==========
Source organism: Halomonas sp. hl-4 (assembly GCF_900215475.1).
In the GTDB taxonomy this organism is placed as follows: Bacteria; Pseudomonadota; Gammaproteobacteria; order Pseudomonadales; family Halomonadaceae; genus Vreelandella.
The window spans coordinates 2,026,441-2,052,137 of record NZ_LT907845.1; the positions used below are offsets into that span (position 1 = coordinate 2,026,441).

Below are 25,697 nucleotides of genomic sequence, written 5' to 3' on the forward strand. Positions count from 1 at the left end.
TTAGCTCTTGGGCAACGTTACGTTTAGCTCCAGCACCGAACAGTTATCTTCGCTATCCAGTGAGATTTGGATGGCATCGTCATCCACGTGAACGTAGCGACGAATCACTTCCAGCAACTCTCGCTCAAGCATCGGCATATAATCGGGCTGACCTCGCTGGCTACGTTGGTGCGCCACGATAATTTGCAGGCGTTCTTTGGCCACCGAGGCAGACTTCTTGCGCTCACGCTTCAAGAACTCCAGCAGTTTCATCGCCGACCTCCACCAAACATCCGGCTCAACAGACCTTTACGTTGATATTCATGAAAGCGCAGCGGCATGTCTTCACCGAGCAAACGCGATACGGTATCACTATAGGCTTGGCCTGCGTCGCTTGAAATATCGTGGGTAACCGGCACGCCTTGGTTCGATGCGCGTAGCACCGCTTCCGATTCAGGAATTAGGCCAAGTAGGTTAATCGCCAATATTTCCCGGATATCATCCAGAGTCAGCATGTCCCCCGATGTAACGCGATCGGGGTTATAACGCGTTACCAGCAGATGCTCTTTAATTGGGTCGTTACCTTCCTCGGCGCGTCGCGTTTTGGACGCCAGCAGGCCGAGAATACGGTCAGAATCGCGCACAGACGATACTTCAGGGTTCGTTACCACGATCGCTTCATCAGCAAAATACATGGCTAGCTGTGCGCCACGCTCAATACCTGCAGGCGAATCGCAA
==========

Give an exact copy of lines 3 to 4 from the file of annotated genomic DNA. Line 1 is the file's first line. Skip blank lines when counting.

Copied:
The window spans coordinates 2,026,441-2,052,137 of record NZ_LT907845.1; the positions used below are offsets into that span (position 1 = coordinate 2,026,441).

Below are 25,697 nucleotides of genomic sequence, written 5' to 3' on the forward strand. Positions count from 1 at the left end.